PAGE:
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Versions is the essential guide to virtual reality and beyond. It investigates the rapidly deteriorating boundary between the real world and the one behind the screen. Versions launched in 2016 at the eponymous conference dedicated to creativity and VR with the New Museum’s incubator NEW INC.

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The virtual afterlife of arcades

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The virtual afterlife of arcades

In the press release for artist Oliver Payne’s Elegant Code exhibition at Gavin Brown’s Enterprise in New York City, he refers to the video arcade as a “third space” for teens. The first and second spaces are home and work/school—the places where teens are supposed to be, and where there is institutional supervision of their behavior. The arcade is an informal hangout spot that breeds its own social atmosphere. Teenagers aren’t the only ones who hang out at arcades (part of what can lead them to seeming a little seedy), but the spaces are catered towards their perceived interests. With the decline of video arcades from their pre-millennium heyday, there’s a sense from Payne’s work that a once prominent “third space” has been largely lost to time. In Elegant Code, Payne presents an arcade-reminiscent space, and within this alternate reality he simultaneously digs into the nostalgia barrel for teenage memories and gestures toward an arcade afterlife.

The first thing you’ll notice about Elegant Code is how dark the space is. While the default environment for art exhibitions is typically some kind of white cube, here everything is black, and individual pieces are either lit with gallery lights to look aglow, or do so with their own internal illumination. Video arcades are dark spaces out of necessity to avoid screen glare, but the low light also allows for plenty of dark corners, far away from the prying eyes of parents and teachers. Unlike the blackbox spaces of video art installations, arcade spaces aren’t so dark that you have to navigate them by feel. Arcades are just dark enough for teens to have alcoves to hide, punctuated only by neon shoelaces gleaming under blacklights.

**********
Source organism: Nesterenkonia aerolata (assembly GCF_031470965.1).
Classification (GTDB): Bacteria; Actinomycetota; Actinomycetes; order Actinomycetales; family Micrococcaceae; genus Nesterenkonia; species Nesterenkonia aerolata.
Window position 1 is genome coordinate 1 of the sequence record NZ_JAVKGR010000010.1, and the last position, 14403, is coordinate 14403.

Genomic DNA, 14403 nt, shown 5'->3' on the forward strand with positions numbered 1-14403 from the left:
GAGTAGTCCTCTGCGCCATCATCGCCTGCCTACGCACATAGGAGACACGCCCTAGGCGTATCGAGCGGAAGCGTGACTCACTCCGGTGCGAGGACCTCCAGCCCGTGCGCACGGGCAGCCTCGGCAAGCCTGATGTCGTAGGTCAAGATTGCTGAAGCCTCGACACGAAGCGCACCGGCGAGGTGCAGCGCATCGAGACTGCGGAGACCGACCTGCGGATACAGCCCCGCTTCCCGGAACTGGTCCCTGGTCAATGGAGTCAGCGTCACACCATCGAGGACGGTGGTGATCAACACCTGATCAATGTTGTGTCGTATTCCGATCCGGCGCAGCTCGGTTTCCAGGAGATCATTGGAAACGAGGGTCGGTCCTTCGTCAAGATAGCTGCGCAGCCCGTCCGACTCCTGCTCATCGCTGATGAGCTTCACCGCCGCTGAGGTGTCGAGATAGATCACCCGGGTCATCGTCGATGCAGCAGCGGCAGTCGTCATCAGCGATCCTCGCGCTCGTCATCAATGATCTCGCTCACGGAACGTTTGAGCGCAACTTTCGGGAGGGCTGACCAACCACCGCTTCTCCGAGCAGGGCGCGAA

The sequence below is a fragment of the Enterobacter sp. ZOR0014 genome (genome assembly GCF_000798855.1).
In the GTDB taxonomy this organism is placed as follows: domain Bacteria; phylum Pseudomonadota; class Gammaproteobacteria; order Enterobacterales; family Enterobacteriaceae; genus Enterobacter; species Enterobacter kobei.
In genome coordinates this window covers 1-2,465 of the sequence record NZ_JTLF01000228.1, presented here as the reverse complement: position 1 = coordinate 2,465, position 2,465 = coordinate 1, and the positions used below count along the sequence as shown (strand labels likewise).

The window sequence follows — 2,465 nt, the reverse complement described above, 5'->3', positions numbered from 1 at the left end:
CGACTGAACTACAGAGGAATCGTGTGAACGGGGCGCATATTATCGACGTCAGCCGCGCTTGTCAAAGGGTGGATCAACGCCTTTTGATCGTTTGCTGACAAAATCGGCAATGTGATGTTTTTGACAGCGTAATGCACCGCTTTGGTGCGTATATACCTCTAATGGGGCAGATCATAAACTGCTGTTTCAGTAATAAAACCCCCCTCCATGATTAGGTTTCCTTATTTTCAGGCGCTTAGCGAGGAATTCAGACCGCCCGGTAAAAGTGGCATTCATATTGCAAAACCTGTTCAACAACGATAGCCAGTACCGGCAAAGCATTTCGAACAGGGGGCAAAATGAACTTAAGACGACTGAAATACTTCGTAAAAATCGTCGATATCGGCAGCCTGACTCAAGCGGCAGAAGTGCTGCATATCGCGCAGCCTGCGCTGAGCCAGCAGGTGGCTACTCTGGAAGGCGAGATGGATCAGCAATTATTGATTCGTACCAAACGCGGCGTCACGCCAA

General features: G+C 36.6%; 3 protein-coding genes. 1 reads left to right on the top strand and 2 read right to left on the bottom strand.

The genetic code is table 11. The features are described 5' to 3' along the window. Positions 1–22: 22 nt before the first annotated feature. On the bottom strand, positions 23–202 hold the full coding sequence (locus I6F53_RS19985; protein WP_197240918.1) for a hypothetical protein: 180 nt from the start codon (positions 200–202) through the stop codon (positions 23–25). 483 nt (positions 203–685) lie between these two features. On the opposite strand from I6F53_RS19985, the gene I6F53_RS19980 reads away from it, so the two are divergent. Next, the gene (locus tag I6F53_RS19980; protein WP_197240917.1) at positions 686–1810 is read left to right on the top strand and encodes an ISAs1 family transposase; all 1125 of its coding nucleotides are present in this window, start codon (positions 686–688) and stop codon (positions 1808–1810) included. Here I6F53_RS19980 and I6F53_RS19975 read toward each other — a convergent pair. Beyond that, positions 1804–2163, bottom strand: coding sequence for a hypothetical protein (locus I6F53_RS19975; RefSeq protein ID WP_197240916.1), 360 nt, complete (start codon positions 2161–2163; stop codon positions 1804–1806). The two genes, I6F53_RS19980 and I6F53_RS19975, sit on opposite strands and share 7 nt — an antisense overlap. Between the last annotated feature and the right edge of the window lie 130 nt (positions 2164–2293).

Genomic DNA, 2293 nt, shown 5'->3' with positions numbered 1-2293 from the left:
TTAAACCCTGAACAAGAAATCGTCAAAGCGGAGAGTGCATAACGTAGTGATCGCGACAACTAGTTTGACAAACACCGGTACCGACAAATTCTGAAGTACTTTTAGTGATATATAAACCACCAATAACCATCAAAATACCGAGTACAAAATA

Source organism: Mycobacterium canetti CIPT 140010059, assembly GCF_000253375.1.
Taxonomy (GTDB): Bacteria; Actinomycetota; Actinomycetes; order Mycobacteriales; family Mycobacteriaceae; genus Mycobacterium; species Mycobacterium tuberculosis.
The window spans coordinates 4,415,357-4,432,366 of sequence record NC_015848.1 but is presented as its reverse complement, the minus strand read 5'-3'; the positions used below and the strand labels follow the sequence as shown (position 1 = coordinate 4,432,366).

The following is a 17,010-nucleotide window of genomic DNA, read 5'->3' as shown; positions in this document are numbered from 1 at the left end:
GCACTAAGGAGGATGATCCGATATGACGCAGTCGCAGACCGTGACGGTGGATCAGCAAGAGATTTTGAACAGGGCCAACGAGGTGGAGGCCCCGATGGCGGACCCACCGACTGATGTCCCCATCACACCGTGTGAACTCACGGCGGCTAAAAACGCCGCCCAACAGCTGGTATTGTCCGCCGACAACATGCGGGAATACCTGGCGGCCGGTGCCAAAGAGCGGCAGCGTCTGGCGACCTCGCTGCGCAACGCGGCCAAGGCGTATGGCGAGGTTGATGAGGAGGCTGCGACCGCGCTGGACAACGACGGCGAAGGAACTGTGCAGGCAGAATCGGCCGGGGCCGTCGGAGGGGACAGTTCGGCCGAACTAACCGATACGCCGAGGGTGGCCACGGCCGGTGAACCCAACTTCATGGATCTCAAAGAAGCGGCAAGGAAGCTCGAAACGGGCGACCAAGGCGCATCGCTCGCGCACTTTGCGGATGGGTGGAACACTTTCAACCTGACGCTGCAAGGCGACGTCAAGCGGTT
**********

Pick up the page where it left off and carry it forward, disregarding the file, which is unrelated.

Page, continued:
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Payne’s exhibition harkens back to this arcade environment, but stops short of simulation. There are no standing arcade cabinets and most of  the pieces in the show are non-interactive and silent. The darkness of the gallery feels somewhat in memoriam of arcade spaces as much as a reenactment. There are prints of old arcade cabinet plate art (panels that would house buttons and control sticks), acting as literal relics of a bygone era, disconnected from their original installations to be evaluated on their own abstract compositions. Vibrantly colored, empty weed containers are illuminated from below, making them appear as a combination of raver glowsticks and mad scientist specimen jars. The containers recall the illicitness and adolescent daring of arcade spaces, but their imbuement of light and color betrays whatever inconspicuousness they may possess.

In the most direct analogue to video arcades in Elegant Code, Imagination Station (Procedural Rhetoric) offers a playable version of Street Fighter II (1991) projected onto a pull-down screen. The control panel is installed into a wooden school desk, forcing players to sit in the adjoined chair. The implication here is that arcades are their own kind of learning environment, where players and onlookers study the virtual fights staged on the monitor and engage with peers and competitors socially. The parenthetical “Procedural Rhetoric” in the title is a reference to Ian Bogost’s book Persuasive Games: The Expressive Power of Videogames (2007). In Persuasive Games, Bogost coins the term “procedural rhetoric” to categorize the ways that games make meaning through their playable systems. Part of understanding a game’s systems is to acknowledge the context in which they are played, which Imagination Station does by physically placing players in a school desk at the helm of a joystick. Payne’s piece merges academic and after-school spaces to draw them as tandem learning environments and social proving grounds.

dark enough for teens to have alcoves to hide, punctuated only by neon shoelaces gleaming under blacklights